The lungs are composed of very sensitive tissue that can be scarred from exposure to toxins, even indirectly. Just as dust from coal miners’ clothing can blacken the lungs of family members, and secondhand smoke from cigarettes causes even more damage than primary smoke, researchers are discovering that asbestos has the same dangerous secondhand effect.
Initially, many people believed that it was primarily men who were susceptible to asbestos-related health issues. This is because traditional careers that handled asbestos, such as construction workers, pipe fitters, electricians, plumbers, and other construction, shipping, and automotive industry jobs went to men instead of women.
The reason that asbestos had such an all-encompassing reach to many different industries is due to its number of helpful characteristics. Asbestos is a member of the silicate family of minerals. Silicates tend to have highly insulating properties. For instance, silicates are resistant to heat, flame, chemicals, and electricity. Additionally, it is not very susceptible to biodegradation. Also, asbestos itself is known for its high tensile strength and flexibility, which adds to its appeal.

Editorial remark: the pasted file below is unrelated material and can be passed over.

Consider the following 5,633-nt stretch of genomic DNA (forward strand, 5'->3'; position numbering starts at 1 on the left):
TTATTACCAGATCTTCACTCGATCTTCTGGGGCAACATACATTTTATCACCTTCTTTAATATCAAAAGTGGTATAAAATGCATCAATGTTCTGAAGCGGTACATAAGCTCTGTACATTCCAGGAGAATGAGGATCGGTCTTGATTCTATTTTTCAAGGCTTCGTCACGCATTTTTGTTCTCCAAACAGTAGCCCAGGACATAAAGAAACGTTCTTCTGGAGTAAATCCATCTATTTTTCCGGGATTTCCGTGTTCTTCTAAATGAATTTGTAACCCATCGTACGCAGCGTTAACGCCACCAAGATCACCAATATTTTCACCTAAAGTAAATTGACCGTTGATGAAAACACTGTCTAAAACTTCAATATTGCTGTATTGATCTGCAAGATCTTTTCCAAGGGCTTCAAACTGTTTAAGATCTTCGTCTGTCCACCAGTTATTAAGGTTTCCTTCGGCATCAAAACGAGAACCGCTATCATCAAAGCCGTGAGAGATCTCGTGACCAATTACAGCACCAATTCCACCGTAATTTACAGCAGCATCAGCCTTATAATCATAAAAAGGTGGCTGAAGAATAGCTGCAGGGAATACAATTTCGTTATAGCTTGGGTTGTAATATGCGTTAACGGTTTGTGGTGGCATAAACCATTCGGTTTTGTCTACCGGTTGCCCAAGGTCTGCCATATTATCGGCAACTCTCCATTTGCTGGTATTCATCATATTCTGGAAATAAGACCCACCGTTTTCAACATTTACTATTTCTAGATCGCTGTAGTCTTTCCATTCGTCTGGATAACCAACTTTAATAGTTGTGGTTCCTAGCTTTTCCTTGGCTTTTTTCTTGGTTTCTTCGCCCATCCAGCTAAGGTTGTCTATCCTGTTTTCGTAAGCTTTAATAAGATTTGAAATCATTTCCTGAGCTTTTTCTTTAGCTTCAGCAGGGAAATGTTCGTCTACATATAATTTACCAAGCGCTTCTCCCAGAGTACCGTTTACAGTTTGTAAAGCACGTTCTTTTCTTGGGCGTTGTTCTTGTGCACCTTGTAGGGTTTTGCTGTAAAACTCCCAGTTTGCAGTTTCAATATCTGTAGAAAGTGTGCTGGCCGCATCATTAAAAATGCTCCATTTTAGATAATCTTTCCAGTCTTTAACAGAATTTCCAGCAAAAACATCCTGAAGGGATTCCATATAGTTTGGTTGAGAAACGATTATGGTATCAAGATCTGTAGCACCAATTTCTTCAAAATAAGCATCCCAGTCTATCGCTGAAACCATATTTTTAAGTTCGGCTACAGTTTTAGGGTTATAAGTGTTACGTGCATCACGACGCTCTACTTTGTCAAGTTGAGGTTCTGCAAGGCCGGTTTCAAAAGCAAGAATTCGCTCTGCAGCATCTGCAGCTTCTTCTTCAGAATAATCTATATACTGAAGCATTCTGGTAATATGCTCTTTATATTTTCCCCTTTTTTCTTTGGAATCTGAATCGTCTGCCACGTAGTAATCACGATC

Sadly, though, we now know that asbestos is a human carcinogen. Besides mesothelioma and lung, colorectal, throat, esophageal, gastrointestinal, and kidney cancers, it has also been linked to asbestosis, pleural effusions, and pleural plaques. Thankfully, it has been mostly banned or at least phased out. However, many people were exposed to asbestos before the ban in the late 1980s came into effect. We are learning that a surprising number of women were exposed to asbestos as well.
The problem with asbestos is that it is able to break into microscopic fibers that cling to clothing, hair, and shoes, which can then be taken home. When the clothing is disturbed, such as taken off for the laundry, the particles can be stirred into the air where people at home can be exposed to asbestos. Additionally, some people are more sensitive to asbestos than others, so even a simple “welcome home” hug could transfer asbestos fibers from a man’s clothing to his wife. Because the rate of women diagnosed with mesothelioma is increasing, researchers think that this secondhand, home exposure is the cause.
Now, workers who may come into contact with asbestos, such as construction workers who do renovation projects, should always wear protective clothing that is left at work and laundered in well-regulated area or thrown away. This way, it can protect the people left at home form accidental, secondhand asbestos exposure.